When I say tools, I mean all things we use to manipulate our dogs’ actions. The obvious ones are tools that attach the dog to us, or vice versa in some cases, in a physical way: leashes, harnesses, and collars.
When I am out and about with Will, our favorite is to go au naturel: attached by nothing than the emotional bond between us. Like riding bare back how I imagine it. Like Ted and Merle, described in Ted Kerasote’s “Merle’s Door”. In reality, for many person/dog teams that is not always possible, either because owners haven’t done enough training and rely on a leash to keep the pooch out of trouble, or leash laws prohibit such freedoms.
In the olden days, what collar and leash to use was straightforward: mostly choke chain, prong or flat collar sometimes, and a six-foot leash. Done.
Nowadays, we have many choices. The traditional “you-do-or-else” devices are still available, together with the considerably new over-the-counter shock collar, but in addition we have collars in funky colors and fancy materials, collars with a loop that tightens only somewhat around the dog’s neck, and a number of harnesses with various functions. To select the right one can be an overwhelming task for a layperson.
If you're following my posts for a while you probably noticed that I don’t train with discomfort or pain, or the threat of it, and most everyone who comprehends and is committed to positive reinforcement methods agrees with me and opposes choke, shock and prong collars, like I do. A little bit a different story regarding halters that fit around the dog’s nose. They come under different brand names: Halti and Gentle Leader are probably the ones most people are familiar with, and are frequently recommended as an acceptable, dog-friendly tool by progressive trainers, humane societies and veterinarians.
In my opinion, these nose halters are anything but positive. Far from it, they irritate and agitate most pooches to no end. Dogs are stressed and anxious, forever paw their noses, or slide their head along the ground, person or furniture in an attempt to get that thing off. I recently got an email from a client who informed me that they started their spunky juvenile on the Ruff Love program, suggested by Susan Garrett, who is a renowned clicker trainer friends of mine, who I respect a lot, hold in high regard. The Gentle Leader, apparently part of it, caused the pooch to rub her face so much that is swelled in a couple of places, and they wanted to know what they could do to stop her from doing that. Perhaps you can guess what my answer was, and yes, my caring clients took it off and hopefully tossed it in the trash.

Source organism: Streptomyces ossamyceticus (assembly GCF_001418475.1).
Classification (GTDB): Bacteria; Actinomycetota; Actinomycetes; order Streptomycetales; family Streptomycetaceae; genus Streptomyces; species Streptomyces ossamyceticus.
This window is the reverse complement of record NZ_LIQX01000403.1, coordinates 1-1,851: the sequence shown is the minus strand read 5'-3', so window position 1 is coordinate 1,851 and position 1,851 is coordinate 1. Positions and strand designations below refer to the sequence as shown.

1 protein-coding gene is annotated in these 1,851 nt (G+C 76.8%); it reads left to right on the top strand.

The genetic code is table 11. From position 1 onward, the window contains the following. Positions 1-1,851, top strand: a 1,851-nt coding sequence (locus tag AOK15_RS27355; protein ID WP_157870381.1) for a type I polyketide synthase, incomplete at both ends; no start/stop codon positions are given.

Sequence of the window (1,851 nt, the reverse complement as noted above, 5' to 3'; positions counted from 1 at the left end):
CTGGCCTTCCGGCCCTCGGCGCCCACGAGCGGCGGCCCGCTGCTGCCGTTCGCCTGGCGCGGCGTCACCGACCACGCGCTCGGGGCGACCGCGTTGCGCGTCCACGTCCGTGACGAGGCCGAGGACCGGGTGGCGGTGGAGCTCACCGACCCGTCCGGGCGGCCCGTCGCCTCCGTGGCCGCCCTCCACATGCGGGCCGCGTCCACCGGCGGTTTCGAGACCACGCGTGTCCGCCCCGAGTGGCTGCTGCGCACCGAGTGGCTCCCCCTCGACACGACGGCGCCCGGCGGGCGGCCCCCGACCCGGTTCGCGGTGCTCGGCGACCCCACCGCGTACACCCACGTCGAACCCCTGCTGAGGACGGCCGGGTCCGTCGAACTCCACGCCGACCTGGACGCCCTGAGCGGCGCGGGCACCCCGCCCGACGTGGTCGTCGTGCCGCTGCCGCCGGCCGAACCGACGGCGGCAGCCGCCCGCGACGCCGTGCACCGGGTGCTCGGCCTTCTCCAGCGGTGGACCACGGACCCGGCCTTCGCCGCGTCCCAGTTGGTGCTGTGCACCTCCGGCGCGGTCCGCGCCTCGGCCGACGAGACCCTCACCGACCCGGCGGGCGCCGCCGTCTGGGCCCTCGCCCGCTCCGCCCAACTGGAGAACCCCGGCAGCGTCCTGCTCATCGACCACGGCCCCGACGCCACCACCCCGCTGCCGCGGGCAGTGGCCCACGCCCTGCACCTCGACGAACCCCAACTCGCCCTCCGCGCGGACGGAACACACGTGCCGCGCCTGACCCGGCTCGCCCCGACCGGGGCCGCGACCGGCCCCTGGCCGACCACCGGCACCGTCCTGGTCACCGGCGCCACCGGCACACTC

Dogs that don’t actively try to remove the nose harness might withdraw and shut down, seem depressed and lifeless. Some shake, urinate or hide as soon as they see that thing.
There are good reasons why dogs reject head halters with such intensity and persistency.
The nose is a very important and sensitive part of a dog’s body. A muzzle grab is a natural correction mom dog and superior elders give, likely because it is effective. One local trainer fitted a 10-week-old, nervous puppy with one with the explanation that it would decrease anxiety since the mother dog corrects that way. Huh? Imagine someone putting a device around a sensitive part of your body and drag you around – or string you up in the air. Would that make you less anxious?
Or allow someone to manipulate your head without telling you which way you should be turning. But be careful, cause a wrong move could leave you with a sore neck, even when you are not yanked. Yanking, though, happens a lot with dogs, which can cause spinal and soft tissue injuries. Yes, I know, the instructions explain how to use it properly, but in real life owners, and some trainers misuse it. I witnessed a high-profile one hang a dog reactive Border Collie on a Gentle Leader, and when I see dogs walked in neighborhoods and parks, I wonder who ever came up with the misnomer. A more appropriate name would have been: Nose Pawing-, Neck Twisting- or Vivacity Extinguishing Leader. Then again, euphemisms are used for anything that sounds nasty enough to make one feel bad.